Monday, January 14, 2008

Continuation of Friday

Well, I thought about it and decided to go ahead and show you all the "resignation" letter from our soon-to-be former employee "JB." Go ahead and read it through, and I will see you on the back end...

I, J B, submit this letter of resignation to The Company. 18 January 2008 at 1630 will be the date and time that I will be terminating my employment with this company. There are many reasons for this termination of employment (resignation, for those politically correct), which may spark the interest of the Company HR department.

1. The cost of insurance is too expensive; the company that I will begin employment with offers better insurance benefits through the same insurance companies that The Company utilizes at half the cost.

2. The pay for my services is not where I want it to be. I have asked for a raise several times, which ultimately ended in an unfavorable outcome. When I asked to have my pay increased to 45,000/year the first response I received was that it would come to me in two increments, which would result in the desired wage upon my one-year anniversary. Several weeks went by and I still did not get any sort of confirmation on whether or not I would receive the desired wage. Upon the conference I had with the hiring manager the incremental raise was then turned into a one time raise at my one-year anniversary and there was no guarantee that I would receive the desired wage upon that day. Furthermore, the company that I have been offered a job with has offered me a job with a starting wage of 24.29/hour (50,523.20/year).

3. Although the overtime situation in conjunction with holidays is within legal guidelines, it is unfair and even unethical, as far as I am concerned to make an employee work an additional eight hours to accumulate 40 hours to make up for the lost time during the holiday period before actually accruing overtime pay. This will ultimately reduce production as no one wants to get paid regular wages for Saturday, Sunday, or even regular weekly overtime.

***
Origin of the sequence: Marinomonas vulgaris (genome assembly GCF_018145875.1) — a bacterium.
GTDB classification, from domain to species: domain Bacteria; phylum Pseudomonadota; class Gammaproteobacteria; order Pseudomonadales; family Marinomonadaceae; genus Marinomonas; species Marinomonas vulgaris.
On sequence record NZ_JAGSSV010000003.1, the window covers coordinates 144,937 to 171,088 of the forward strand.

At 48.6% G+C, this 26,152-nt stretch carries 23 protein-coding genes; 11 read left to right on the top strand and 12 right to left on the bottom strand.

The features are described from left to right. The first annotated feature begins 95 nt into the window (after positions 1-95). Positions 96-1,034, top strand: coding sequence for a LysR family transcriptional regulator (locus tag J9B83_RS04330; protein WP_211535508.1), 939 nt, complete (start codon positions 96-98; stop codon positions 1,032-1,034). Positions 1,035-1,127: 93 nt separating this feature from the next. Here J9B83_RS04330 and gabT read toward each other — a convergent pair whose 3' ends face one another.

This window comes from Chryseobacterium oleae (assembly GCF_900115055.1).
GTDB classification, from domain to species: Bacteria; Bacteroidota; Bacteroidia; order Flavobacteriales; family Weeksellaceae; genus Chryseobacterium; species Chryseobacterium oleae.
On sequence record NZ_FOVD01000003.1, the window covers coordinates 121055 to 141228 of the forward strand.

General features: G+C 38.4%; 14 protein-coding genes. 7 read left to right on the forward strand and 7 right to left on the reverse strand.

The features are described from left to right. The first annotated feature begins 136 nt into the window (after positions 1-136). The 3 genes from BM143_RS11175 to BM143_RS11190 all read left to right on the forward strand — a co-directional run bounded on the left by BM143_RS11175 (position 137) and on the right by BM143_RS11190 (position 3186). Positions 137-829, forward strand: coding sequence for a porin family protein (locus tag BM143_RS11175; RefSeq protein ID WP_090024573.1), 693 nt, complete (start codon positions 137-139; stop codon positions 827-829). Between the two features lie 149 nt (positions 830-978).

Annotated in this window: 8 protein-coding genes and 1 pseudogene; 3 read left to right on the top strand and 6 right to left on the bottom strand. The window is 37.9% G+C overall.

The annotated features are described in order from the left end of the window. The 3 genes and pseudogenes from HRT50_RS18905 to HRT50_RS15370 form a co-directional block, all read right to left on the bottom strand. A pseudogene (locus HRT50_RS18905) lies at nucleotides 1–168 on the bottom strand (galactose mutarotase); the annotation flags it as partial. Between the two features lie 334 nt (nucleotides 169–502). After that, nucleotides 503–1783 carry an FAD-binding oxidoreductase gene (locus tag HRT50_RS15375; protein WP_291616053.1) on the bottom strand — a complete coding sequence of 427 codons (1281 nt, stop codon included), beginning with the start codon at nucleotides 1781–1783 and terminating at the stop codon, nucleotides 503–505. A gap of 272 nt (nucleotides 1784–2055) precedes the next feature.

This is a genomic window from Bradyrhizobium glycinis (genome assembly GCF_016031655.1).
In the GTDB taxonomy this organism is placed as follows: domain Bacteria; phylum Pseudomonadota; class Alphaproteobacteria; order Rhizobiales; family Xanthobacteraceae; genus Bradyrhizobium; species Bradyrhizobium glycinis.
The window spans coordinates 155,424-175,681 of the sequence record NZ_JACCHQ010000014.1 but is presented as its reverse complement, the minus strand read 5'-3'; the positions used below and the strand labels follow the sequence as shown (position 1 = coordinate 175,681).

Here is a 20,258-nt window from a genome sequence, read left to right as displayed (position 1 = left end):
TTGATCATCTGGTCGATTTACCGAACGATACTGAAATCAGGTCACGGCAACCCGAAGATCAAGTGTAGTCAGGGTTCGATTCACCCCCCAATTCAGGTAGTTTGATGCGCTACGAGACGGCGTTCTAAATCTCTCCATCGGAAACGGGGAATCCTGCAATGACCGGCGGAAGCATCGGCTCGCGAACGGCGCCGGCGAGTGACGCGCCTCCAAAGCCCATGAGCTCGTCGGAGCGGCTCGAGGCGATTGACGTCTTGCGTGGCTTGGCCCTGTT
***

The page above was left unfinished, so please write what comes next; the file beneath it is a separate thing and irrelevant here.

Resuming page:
4. The overtime addendum, which limits the amount of overtime a company branch is allowed to work, also encourages an employee to leave the company. It is very difficult to live in or near the city of Chicago on base wage alone. Furthermore, my drive to calibrate a heavy load of equipment and learn new equipment was due solely to the overtime that I new I would be working.

With these gripes and complaints mentioned maybe there would be hope for current and future employees. As there is no hope for me I finish this resignation with a signature and date.

J B 11 January 2008

So, what do you think? The only changes I made were to the name of where I work, but only the italicized parts. Every other 'company' was his. I also figured I'd save him, and me, by leaving his name out.

Of course, he is also the guy/kid that I told should get better law representation. Because whoever he is using currently doesn't know what they are talking about. Oh well, he didn't really want to be here anyway, so more power to him, right.

Now JC is PO' about the fact that his letter is misrepresenting a few things, and feels that he was thrown under the bus. I guess I can see that as well, but personally I would just get over it. Or post it on your blog! :-)

Over and out.